- Posted by Liz Gooster
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- energy, performance, personal development, productivity, resilience, SPACE to Grow
‘Energy is all there is.’
How do you feel when you have plenty of energy? Ready for anything. Able to cope, to bounce back from any setbacks that may arise. Capable. Alive. Up for the challenge. Life goes more smoothly. These are the kinds of feelings we experience when our energy tanks are full. For me I characterise it as a ‘back to school’ feeling: everything feels fresh and new and full of promise. Metaphorically speaking, the slate’s wiped clean, I have new shoes, clean exercise books, sharp pencils. The air is invigorating, my mind is rested and exhilarated. Conversely, what’s it like when our energy is depleted? We feel drained. Overwhelmed. Everything’s a struggle. Life is an uphill battle. When my own energies are low I lose perspective, get bogged down in trivia, feel irritated and put-upon, sluggish and frustrated.
Energy and performance
We perform better, we get more done, we feel better, we’re nicer people to be around when we keep our energy reserves topped up. We’re more creative, resourceful, better at what we do. Yet we often run our batteries flat in the attempt to accomplish everything we think we need to. It can even be a badge of honour for some people and in some organisations to exist on four hours sleep, work 18 hour days, never take a holiday, survive on fast food, wind down with alcohol and gear up with regular caffeine hits. The macho, ‘lunch is for wimps’ attitude has not gone away in today’s always-on, 24-7 world!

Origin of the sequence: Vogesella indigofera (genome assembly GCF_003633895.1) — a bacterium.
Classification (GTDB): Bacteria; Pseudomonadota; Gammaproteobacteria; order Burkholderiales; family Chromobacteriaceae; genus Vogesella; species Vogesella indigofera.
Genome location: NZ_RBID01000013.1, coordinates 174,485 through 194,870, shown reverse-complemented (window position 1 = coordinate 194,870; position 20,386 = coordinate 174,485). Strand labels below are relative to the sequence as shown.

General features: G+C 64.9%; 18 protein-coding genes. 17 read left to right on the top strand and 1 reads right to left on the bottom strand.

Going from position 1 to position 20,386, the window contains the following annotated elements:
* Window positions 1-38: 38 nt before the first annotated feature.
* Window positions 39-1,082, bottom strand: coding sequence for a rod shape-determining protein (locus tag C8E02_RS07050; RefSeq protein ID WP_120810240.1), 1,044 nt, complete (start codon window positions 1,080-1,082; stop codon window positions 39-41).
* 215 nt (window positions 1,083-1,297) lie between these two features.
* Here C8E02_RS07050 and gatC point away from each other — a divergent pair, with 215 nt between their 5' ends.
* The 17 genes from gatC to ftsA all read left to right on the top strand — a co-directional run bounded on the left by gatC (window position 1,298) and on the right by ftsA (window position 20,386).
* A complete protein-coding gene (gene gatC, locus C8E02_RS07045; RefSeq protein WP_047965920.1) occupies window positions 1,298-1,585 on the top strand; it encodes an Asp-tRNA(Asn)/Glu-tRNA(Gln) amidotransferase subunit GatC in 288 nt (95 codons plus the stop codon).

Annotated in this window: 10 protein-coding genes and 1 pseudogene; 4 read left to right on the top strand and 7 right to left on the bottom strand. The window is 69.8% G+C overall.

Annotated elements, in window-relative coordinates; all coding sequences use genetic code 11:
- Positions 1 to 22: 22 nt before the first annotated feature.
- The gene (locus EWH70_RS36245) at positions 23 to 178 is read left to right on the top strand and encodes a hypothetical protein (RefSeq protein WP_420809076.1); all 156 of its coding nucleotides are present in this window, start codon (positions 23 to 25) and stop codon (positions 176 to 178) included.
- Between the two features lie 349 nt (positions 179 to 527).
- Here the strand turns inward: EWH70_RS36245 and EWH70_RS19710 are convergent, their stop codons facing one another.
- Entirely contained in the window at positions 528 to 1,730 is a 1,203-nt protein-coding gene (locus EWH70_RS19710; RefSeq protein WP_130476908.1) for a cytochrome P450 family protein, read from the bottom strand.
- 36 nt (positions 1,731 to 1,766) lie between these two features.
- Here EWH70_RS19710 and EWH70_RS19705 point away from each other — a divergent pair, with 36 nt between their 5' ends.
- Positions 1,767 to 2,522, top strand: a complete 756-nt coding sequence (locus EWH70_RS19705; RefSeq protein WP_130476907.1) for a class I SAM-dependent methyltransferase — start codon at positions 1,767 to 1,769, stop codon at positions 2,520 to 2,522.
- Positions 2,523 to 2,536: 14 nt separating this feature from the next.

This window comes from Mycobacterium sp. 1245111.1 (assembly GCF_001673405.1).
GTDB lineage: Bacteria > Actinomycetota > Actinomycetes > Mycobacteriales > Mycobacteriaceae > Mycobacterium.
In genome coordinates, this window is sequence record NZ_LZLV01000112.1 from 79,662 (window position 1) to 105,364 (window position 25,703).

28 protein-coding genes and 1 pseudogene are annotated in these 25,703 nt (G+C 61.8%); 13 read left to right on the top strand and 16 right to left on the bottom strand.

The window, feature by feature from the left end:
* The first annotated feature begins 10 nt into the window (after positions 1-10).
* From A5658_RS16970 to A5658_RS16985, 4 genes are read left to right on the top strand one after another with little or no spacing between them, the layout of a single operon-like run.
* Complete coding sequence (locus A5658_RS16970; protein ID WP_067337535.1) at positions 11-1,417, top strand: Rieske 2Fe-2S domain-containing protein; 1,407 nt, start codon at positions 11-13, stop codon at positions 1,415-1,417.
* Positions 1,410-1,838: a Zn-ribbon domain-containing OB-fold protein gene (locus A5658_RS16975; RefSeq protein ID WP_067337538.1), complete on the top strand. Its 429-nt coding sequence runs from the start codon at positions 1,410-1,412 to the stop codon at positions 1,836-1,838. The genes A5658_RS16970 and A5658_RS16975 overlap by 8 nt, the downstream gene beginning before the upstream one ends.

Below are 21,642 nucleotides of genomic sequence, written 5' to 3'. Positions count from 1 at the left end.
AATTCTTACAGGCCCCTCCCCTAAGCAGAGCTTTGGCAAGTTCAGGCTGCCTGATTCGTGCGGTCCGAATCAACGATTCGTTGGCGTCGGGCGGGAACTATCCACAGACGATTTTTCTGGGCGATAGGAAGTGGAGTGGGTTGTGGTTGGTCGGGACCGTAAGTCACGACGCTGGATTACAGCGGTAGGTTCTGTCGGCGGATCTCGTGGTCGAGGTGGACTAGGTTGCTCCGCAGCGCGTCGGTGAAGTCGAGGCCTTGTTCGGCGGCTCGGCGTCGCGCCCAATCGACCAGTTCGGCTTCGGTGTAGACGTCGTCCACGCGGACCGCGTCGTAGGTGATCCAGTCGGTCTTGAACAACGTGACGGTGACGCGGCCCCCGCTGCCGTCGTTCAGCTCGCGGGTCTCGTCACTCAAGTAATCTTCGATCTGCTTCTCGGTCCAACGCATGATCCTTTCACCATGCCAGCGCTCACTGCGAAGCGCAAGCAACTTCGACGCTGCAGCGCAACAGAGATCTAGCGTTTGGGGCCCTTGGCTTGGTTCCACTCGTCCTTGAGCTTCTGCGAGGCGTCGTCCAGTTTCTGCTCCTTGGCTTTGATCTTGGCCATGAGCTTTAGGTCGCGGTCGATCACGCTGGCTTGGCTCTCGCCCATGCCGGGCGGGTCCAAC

To give yourself chance to flourish and be successful, you need to manage your energy and build your resilience through discovering the most effective ways to renew, recharge and nurture your own energy and wellbeing. I’m using ‘energy’ in a very broad sense here, encompassing everything from the physical things you need to keep you healthy and functioning at your best (enough sleep, plenty of water, nutritious food, fresh air) to the things that help you relax and recharge your energy levels (exercise and sport, spending time with family and friends, hobbies and pastimes, a hot bath and a good book – whatever works for you). There’s also your psychological nourishment, whether you find that in spiritual beliefs, practices like meditation and mindfulness, community engagement, new learning, or personal growth and development.
Prioritising your energy management
While the growth of the fitness and wellbeing industries over the last decade has pushed many of these things more into the foreground, we still often encounter a prevailing sense that they are indulgences and luxuries, something to focus on ‘when we have time’. But most of us have more things to do than we have time to do them in, so we will never have time. Yet if we know that keeping our energy levels topped up enhances our performance and makes us more productive in every area of our life, why don’t we see this as an essential priority? Switching our focus to managing our energy rather than our time can cause a critical shift in mindset. As Jim Loehr and Tony Schwarz say in their book, On Form, ‘The number of hours in a day is fixed, but the quantity and quality of energy available to us is not’. Recognising that our energy is variable but that it won’t renew itself automatically without some effort on our part is a good first step in putting this new perspective into practice.